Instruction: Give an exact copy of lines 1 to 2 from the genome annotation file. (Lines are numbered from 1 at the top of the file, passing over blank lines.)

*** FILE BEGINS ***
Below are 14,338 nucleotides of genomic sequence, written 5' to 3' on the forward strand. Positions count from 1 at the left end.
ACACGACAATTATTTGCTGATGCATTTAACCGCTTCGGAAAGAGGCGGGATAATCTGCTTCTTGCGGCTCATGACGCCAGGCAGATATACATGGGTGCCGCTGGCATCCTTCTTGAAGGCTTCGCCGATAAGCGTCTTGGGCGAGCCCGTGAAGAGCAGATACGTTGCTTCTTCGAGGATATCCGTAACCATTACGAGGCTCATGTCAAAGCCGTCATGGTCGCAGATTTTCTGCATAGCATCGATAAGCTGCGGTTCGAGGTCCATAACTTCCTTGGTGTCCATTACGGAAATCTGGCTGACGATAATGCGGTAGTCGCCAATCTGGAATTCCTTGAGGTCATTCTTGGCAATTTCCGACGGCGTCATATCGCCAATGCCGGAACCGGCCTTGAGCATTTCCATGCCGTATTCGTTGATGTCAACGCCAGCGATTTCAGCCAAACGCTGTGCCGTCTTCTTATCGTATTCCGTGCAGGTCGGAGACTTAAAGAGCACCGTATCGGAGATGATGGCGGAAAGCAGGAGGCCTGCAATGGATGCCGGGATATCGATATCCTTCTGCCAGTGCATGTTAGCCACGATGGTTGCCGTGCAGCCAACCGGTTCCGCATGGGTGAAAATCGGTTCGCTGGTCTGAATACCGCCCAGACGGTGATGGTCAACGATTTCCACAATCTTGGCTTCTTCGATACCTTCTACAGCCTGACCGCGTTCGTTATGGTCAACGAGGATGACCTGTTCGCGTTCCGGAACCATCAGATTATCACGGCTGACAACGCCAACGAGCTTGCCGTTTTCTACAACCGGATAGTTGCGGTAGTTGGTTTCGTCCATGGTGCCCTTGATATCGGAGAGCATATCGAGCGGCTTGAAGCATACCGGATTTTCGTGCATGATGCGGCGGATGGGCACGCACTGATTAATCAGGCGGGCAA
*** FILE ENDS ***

Below are 14,338 nucleotides of genomic sequence, written 5' to 3' on the forward strand. Positions count from 1 at the left end.
ACACGACAATTATTTGCTGATGCATTTAACCGCTTCGGAAAGAGGCGGGATAATCTGCTTCTTGCGGCTCATGACGCCAGGCAGATATACATGGGTGCCGCTGGCATCCTTCTTGAAGGCTTCGCCGATAAGCGTCTTGGGCGAGCCCGTGAAGAGCAGATACGTTGCTTCTTCGAGGATATCCGTAACCATTACGAGGCTCATGTCAAAGCCGTCATGGTCGCAGATTTTCTGCATAGCATCGATAAGCTGCGGTTCGAGGTCCATAACTTCCTTGGTGTCCATTACGGAAATCTGGCTGACGATAATGCGGTAGTCGCCAATCTGGAATTCCTTGAGGTCATTCTTGGCAATTTCCGACGGCGTCATATCGCCAATGCCGGAACCGGCCTTGAGCATTTCCATGCCGTATTCGTTGATGTCAACGCCAGCGATTTCAGCCAAACGCTGTGCCGTCTTCTTATCGTATTCCGTGCAGGTCGGAGACTTAAAGAGCACCGTATCGGAGATGATGGCGGAAAGCAGGAGGCCTGCAATGGATGCCGGGATATCGATATCCTTCTGCCAGTGCATGTTAGCCACGATGGTTGCCGTGCAGCCAACCGGTTCCGCATGGGTGAAAATCGGTTCGCTGGTCTGAATACCGCCCAGACGGTGATGGTCAACGATTTCCACAATCTTGGCTTCTTCGATACCTTCTACAGCCTGACCGCGTTCGTTATGGTCAACGAGGATGACCTGTTCGCGTTCCGGAACCATCAGATTATCACGGCTGACAACGCCAACGAGCTTGCCGTTTTCTACAACCGGATAGTTGCGGTAGTTGGTTTCGTCCATGGTGCCCTTGATATCGGAGAGCATATCGAGCGGCTTGAAGCATACCGGATTTTCGTGCATGATGCGGCGGATGGGCACGCACTGATTAATCAGGCGGGCAA